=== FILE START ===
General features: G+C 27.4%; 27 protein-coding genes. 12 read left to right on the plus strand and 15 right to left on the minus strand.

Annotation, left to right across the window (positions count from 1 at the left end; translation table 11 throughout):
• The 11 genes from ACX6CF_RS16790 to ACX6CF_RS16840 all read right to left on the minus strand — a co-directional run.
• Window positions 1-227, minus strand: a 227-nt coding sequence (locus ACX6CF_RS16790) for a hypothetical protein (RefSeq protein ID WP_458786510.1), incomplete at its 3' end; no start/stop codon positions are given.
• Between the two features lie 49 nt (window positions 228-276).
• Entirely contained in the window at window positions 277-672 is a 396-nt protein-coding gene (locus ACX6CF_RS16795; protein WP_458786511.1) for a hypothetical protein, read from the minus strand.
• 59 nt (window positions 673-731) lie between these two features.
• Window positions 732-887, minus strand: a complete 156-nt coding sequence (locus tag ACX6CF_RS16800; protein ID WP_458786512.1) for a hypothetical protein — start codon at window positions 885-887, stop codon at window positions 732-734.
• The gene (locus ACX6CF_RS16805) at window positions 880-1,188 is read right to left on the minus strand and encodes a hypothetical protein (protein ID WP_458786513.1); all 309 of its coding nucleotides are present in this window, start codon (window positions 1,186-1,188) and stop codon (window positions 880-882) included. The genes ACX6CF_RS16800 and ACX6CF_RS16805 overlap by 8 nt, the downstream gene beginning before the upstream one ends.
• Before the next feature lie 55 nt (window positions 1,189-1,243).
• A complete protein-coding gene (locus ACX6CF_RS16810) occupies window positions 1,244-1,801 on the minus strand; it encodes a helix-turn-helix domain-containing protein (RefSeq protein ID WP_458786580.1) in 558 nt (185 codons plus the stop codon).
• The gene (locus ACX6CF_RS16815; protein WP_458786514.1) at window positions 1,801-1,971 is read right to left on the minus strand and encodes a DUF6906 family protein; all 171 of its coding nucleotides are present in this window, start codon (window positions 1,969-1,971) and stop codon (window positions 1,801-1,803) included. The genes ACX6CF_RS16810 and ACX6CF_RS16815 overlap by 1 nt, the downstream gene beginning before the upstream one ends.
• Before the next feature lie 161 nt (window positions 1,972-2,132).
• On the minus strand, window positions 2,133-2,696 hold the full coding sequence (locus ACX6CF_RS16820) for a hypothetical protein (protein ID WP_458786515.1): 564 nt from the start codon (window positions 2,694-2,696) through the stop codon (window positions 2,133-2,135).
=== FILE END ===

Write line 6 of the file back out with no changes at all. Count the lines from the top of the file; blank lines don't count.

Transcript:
• Entirely contained in the window at window positions 277-672 is a 396-nt protein-coding gene (locus ACX6CF_RS16795; protein WP_458786511.1) for a hypothetical protein, read from the minus strand.